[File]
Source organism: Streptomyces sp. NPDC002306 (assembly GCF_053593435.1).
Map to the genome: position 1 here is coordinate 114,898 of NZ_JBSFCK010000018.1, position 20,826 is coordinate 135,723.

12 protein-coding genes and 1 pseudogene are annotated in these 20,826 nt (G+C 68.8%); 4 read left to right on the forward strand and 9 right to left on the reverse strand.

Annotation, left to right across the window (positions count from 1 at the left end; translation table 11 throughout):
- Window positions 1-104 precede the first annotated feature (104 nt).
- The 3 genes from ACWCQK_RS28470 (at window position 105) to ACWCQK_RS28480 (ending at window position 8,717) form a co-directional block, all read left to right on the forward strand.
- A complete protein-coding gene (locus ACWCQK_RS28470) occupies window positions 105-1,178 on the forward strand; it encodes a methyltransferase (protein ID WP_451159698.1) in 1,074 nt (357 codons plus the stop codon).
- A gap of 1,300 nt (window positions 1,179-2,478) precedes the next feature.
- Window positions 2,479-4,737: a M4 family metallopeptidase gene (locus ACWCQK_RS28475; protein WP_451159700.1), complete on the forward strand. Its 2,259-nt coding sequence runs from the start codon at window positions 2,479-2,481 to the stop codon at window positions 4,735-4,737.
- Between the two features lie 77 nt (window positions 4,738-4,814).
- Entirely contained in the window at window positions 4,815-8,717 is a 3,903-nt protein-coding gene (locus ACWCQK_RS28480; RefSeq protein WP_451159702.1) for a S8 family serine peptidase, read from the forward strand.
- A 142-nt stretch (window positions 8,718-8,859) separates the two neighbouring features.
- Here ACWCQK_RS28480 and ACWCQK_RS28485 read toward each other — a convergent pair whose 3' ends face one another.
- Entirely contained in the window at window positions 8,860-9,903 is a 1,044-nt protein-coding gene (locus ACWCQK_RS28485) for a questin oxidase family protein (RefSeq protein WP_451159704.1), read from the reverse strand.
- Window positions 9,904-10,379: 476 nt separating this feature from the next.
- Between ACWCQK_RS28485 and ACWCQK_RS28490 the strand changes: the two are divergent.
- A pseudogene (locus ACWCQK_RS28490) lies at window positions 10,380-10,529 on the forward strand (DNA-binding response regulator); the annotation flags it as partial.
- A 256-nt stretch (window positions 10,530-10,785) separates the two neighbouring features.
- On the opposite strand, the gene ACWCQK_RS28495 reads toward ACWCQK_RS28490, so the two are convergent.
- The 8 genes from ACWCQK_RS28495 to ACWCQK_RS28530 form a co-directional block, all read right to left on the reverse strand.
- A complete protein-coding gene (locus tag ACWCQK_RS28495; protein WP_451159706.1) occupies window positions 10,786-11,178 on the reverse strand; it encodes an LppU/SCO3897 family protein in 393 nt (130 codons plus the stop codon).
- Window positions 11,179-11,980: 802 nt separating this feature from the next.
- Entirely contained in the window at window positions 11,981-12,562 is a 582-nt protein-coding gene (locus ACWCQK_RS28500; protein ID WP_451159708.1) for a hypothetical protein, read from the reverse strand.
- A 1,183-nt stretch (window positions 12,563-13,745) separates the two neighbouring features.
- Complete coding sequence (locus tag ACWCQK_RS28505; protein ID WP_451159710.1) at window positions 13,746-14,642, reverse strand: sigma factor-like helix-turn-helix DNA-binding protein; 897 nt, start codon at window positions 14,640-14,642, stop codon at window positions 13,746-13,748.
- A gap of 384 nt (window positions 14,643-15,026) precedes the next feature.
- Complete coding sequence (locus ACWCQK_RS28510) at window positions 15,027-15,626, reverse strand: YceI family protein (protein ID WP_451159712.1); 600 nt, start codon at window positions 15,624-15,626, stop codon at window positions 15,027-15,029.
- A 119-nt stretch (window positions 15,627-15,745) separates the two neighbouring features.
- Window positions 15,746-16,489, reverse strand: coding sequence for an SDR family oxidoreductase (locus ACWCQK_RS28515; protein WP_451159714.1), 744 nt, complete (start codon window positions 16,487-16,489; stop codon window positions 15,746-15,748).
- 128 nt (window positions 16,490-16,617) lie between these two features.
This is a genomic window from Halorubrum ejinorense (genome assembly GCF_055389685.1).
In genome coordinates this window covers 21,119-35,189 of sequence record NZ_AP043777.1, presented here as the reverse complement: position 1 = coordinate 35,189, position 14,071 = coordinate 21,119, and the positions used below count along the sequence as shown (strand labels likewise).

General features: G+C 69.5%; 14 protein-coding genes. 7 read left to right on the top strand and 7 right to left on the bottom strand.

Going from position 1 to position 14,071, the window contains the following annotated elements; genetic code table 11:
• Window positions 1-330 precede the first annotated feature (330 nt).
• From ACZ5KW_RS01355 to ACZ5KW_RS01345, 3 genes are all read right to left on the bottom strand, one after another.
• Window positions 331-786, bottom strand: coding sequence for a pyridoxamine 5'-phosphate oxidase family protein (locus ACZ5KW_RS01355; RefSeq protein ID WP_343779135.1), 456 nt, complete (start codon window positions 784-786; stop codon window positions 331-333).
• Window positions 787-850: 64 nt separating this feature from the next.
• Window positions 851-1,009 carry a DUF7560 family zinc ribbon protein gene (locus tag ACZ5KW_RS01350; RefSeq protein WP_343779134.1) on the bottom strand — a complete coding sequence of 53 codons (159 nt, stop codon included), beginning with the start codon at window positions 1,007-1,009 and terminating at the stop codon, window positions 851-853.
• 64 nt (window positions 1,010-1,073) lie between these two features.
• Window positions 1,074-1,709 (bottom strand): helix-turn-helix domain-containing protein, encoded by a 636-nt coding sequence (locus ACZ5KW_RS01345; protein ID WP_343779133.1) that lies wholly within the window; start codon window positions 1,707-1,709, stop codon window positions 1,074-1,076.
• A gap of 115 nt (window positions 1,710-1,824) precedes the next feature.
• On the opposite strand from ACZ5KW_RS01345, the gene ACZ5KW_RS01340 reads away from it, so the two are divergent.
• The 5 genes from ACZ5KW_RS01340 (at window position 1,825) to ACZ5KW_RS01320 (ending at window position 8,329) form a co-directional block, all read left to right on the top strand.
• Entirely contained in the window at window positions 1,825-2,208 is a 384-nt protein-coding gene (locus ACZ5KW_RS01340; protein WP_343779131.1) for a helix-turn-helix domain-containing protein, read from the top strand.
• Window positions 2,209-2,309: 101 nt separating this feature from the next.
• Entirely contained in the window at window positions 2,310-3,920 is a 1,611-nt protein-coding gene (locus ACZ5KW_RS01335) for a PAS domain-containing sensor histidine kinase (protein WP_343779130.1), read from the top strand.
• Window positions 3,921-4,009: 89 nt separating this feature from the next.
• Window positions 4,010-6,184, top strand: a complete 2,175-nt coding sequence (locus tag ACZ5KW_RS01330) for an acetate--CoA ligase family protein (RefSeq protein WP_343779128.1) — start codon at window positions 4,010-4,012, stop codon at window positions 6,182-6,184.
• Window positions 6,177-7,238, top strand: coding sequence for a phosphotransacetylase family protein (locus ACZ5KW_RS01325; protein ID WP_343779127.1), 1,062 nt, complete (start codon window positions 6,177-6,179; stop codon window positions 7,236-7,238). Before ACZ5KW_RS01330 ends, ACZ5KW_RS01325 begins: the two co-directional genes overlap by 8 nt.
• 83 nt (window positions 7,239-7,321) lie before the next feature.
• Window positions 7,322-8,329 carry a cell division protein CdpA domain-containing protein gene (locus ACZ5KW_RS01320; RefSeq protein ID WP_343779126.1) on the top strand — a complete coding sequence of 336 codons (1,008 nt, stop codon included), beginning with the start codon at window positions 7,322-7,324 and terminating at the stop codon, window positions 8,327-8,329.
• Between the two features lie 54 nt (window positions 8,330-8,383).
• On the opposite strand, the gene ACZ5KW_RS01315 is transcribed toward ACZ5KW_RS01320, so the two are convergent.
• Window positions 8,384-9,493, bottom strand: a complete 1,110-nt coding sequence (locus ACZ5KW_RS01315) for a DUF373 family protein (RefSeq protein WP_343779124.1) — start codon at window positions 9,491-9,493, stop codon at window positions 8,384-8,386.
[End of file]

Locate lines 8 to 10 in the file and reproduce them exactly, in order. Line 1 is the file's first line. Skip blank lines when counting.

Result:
- A gap of 1,300 nt (window positions 1,179-2,478) precedes the next feature.
- Window positions 2,479-4,737: a M4 family metallopeptidase gene (locus ACWCQK_RS28475; protein WP_451159700.1), complete on the forward strand. Its 2,259-nt coding sequence runs from the start codon at window positions 2,479-2,481 to the stop codon at window positions 4,735-4,737.
- Between the two features lie 77 nt (window positions 4,738-4,814).